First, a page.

Russia declassifies footage of 'Tsar Bomba' — the most powerful nuclear bomb in history

The Tsar Bomba explodes over the Russian Arctic
The Tsar Bomba explodes over the Russian Arctic (Image credit: Rosatom State Atomic Energy Corporation)

In October 1961, the Soviet Union dropped the most powerful nuclear bomb in history over a remote island north of the Arctic Circle.

Though the bomb detonated nearly 2.5 miles (4 kilometers) above ground, the resulting shockwave stripped the island as bare and flat as a skating rink. Onlookers saw the flash more than 600 miles (965 km) away, and felt its incredible heat within 160 miles (250 km) of Ground Zero. The bomb's gargantuan mushroom cloud climbed to just below the edge of space.

This was RDS-220 — also known as the Tsar Bomba. Nearly 60 years after the bomb's record-shattering detonation, no single explosive device has come close to matching its destructive power. Last week, Rosatom State Atomic Energy Corporation (Russia's state atomic agency) released 40 minutes of previously classified footage, showing the bomb's journey from manufactor to mushroom cloud. Now, you can watch it all on YouTube. (The countdown to detonation begins at 22:20).

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Soviet Premier Nikita Khrushchev personally commissioned the construction of the Tsar Bomba in July 1961, Popular Mechanics reported. While Krushchev wanted a 100-megaton nuclear weapon, engineers ultimately presented him with a 50-megaton version — equivalent to 50 million tons (45 million metric tons) of TNT detonated at once. Even with half of the premier's requested payload, the bomb was unfathomably powerful. The bomb was thousands of times stronger than the nukes detonated by the United States over Hiroshima and Nagasaki during World War II, and dwarfed the detonation of Castle Bravo — the most powerful nuclear weapon ever tested by the United States — which yielded just 15 megatons (13 million metric tons).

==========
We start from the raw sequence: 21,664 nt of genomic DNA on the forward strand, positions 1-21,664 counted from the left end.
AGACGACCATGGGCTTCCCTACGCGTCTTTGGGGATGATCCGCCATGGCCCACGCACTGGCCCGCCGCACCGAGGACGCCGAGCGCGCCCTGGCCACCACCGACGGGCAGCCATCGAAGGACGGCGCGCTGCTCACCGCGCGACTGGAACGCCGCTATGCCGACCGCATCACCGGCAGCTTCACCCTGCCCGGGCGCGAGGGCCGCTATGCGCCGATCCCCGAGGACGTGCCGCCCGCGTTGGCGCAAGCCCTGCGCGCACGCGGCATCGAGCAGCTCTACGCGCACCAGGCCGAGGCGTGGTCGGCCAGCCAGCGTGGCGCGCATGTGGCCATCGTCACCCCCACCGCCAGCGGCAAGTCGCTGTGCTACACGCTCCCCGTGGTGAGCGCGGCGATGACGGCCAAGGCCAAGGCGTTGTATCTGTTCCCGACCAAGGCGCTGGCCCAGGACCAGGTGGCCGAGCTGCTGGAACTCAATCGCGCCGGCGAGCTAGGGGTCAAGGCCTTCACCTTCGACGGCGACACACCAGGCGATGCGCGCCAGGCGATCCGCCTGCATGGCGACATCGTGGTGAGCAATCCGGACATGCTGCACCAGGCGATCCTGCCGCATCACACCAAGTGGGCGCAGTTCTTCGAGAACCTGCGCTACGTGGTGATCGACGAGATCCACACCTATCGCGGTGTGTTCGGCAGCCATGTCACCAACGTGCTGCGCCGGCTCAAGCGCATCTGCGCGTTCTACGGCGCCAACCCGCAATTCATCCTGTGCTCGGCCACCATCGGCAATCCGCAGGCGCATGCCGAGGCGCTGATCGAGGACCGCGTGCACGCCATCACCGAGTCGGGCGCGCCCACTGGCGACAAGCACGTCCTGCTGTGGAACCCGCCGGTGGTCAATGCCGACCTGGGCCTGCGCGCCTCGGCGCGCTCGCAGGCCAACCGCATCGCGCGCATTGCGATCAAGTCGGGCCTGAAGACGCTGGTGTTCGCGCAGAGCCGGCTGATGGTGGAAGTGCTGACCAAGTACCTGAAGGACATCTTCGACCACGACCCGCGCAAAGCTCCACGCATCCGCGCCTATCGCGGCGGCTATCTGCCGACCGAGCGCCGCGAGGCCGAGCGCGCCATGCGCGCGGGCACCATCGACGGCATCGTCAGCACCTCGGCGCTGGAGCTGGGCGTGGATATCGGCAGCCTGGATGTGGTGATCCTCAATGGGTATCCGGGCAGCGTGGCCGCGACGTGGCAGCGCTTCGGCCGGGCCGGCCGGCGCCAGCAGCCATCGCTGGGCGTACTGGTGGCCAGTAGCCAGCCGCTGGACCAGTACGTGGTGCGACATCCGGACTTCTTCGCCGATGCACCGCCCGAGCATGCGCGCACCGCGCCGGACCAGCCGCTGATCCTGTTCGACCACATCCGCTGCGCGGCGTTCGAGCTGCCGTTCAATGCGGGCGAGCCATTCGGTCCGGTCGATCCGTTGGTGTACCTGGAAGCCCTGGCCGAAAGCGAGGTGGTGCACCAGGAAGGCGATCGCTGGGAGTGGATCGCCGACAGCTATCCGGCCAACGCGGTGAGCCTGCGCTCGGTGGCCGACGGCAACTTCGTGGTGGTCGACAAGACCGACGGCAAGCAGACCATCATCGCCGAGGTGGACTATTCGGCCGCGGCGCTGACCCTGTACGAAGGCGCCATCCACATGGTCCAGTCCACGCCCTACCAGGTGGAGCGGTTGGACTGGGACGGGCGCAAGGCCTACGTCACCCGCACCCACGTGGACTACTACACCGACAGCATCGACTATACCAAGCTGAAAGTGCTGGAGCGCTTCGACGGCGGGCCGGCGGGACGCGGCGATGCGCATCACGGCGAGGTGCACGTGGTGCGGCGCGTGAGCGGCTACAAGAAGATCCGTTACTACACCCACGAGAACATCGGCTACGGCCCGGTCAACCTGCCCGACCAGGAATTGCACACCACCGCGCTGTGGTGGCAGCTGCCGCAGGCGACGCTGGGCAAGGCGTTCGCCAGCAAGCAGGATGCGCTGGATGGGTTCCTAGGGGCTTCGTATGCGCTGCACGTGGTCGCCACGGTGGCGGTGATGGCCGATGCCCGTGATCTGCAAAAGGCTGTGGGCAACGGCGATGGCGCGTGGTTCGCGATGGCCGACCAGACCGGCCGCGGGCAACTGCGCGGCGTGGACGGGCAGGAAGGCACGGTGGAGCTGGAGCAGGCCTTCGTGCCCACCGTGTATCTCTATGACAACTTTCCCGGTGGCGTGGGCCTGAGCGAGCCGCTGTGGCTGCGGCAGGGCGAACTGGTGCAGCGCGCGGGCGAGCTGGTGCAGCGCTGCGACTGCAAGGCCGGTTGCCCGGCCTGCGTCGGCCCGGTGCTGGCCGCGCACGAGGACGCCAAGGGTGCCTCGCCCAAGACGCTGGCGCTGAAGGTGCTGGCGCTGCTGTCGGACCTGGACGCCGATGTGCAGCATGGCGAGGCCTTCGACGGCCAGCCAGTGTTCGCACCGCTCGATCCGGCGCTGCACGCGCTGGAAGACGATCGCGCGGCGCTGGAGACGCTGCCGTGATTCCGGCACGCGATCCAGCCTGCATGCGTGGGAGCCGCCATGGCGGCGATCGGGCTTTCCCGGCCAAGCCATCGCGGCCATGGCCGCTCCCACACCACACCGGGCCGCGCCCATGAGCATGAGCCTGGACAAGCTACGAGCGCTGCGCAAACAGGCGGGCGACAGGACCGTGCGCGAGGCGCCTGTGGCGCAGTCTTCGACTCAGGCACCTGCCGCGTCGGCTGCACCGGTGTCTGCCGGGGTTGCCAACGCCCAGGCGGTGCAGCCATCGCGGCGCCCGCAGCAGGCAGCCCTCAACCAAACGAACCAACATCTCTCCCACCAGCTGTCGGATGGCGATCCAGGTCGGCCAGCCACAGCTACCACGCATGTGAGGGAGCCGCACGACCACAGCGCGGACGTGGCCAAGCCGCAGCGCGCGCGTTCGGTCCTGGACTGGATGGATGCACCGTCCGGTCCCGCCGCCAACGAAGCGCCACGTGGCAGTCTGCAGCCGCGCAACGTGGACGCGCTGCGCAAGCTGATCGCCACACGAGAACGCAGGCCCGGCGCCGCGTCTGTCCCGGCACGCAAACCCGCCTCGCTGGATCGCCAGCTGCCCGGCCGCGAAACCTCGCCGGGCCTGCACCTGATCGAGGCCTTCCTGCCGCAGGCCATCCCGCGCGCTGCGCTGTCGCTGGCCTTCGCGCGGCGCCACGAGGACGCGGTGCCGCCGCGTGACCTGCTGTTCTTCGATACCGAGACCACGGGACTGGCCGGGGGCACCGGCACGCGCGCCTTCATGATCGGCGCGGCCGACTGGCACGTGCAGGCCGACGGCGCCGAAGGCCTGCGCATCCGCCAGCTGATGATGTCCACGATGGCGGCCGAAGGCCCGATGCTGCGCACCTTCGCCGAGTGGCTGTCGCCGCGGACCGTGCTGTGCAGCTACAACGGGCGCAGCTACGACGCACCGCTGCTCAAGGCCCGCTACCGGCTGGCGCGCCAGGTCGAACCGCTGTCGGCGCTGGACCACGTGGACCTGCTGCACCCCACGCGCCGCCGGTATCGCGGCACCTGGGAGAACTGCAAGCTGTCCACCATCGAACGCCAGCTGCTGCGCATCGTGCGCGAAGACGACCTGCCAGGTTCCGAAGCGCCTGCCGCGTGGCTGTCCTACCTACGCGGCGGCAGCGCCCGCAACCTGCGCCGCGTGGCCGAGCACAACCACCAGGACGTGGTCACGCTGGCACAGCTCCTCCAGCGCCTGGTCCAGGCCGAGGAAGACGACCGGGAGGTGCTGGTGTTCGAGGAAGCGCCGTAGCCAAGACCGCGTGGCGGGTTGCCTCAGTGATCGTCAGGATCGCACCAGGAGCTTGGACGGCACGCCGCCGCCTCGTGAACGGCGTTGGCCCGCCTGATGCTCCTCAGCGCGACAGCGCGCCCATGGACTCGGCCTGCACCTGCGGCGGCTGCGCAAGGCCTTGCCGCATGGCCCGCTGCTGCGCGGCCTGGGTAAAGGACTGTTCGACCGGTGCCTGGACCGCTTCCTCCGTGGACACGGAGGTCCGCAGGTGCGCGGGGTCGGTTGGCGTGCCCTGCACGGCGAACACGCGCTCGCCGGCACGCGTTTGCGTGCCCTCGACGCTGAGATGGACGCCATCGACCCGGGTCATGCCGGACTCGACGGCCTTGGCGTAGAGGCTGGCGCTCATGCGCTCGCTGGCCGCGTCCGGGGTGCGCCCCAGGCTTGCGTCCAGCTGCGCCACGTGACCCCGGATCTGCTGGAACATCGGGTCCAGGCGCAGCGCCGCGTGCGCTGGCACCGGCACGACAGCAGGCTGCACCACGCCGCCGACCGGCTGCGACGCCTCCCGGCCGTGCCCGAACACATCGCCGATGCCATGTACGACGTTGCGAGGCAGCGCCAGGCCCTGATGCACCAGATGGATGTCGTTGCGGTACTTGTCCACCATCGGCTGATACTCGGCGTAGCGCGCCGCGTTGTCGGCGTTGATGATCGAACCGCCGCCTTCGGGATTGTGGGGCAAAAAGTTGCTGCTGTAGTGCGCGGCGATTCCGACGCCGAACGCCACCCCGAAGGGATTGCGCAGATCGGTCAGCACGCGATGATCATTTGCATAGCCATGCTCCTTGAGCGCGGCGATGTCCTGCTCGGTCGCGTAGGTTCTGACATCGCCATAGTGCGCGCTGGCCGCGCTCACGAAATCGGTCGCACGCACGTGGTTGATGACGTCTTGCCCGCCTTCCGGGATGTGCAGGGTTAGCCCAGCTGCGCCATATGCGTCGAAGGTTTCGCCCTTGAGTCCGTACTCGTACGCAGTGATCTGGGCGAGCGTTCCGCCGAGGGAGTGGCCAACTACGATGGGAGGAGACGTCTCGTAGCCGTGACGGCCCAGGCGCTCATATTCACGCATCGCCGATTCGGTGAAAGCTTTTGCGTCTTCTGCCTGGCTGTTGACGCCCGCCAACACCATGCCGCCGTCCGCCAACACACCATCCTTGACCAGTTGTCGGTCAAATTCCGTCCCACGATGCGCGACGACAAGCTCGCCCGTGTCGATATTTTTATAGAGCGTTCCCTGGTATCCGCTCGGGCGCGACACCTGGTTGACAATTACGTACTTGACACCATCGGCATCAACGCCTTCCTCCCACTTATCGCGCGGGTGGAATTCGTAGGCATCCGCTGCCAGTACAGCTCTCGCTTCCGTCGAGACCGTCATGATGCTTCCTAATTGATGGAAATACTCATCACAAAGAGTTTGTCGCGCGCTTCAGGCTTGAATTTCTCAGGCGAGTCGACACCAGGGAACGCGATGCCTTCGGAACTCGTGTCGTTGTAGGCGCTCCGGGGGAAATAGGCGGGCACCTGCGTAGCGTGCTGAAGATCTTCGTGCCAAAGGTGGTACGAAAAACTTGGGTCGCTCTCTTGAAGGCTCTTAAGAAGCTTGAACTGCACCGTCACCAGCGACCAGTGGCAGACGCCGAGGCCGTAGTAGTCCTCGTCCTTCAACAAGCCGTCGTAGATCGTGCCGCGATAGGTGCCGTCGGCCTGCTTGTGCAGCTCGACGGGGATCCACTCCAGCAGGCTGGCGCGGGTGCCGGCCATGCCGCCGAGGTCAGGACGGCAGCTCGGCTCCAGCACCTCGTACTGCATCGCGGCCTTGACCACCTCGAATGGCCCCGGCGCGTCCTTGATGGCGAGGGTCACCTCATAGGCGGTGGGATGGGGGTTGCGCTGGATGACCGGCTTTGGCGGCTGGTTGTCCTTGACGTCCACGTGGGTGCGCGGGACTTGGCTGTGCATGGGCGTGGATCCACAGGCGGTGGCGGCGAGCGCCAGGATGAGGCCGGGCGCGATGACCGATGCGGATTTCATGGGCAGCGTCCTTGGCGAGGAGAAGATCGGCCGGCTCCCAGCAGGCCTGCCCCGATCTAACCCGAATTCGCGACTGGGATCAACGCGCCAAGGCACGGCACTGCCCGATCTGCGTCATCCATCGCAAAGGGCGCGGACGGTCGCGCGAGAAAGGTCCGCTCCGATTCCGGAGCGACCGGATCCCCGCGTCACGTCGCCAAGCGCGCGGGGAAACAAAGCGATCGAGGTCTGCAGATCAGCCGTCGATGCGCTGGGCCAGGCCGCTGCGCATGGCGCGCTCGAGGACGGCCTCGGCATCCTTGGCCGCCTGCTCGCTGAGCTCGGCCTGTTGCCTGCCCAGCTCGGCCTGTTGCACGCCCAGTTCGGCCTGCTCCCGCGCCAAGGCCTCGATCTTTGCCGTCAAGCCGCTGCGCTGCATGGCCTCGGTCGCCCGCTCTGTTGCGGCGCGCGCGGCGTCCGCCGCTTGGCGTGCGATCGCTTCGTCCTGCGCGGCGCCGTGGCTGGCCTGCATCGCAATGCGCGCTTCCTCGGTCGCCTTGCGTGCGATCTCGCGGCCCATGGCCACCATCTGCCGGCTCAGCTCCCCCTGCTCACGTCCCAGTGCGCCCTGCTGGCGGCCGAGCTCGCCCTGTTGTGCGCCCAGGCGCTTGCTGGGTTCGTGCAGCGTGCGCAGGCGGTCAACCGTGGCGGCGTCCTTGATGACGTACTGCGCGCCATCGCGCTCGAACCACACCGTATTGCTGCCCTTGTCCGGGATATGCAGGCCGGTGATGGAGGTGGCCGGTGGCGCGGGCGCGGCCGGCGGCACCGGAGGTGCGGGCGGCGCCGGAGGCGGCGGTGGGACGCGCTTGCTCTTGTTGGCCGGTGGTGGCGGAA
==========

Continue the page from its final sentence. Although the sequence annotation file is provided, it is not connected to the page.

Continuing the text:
As the new footage shows, the Tsar Bomba was enormous, weighing 27 tons (24 metric tons) and measuring about as long as a double-decker bus. An aerial bomber carried the massive weapon high over the Novaya Zemlya islands in the Russian Arctic, then dropped it via parachute before clearing the area. The explosion was so powerful that it actually knocked the aircraft out of the sky, causing the plane to plummet 3,000 feet (900 m) before the pilot could right it, according to Popular Mechanics.

Thankfully, no human casualties have been attributed to the Tsar Bomba detonation, and no bomb matching its power was ever tested again. In 1963, the United States, the Union of Soviet Socialist Republics (USSR) and the United Kingdom signed the Limited Nuclear Test Ban Treaty, which prohibited airborne nuclear weapons tests.

Since then, atomic tests have carried on underground as nations continue to stockpile nuclear weapons, occasionally changing the geography of the Earth around them. One 2018 nuclear test conducted in North Korea caused an entire mountain to collapse over the test facility — a reminder, perhaps, that the world hardly needs another Tsar Bomba in order to wreak devastating nuclear damage.

Originally published on Live Science.

Brandon Specktor

Brandon is the space/physics editor at Live Science. His writing has appeared in The Washington Post, Reader's Digest,, the Richard Dawkins Foundation website and other outlets. He holds a bachelor's degree in creative writing from the University of Arizona, with minors in journalism and media arts. He enjoys writing most about space, geoscience and the mysteries of the universe.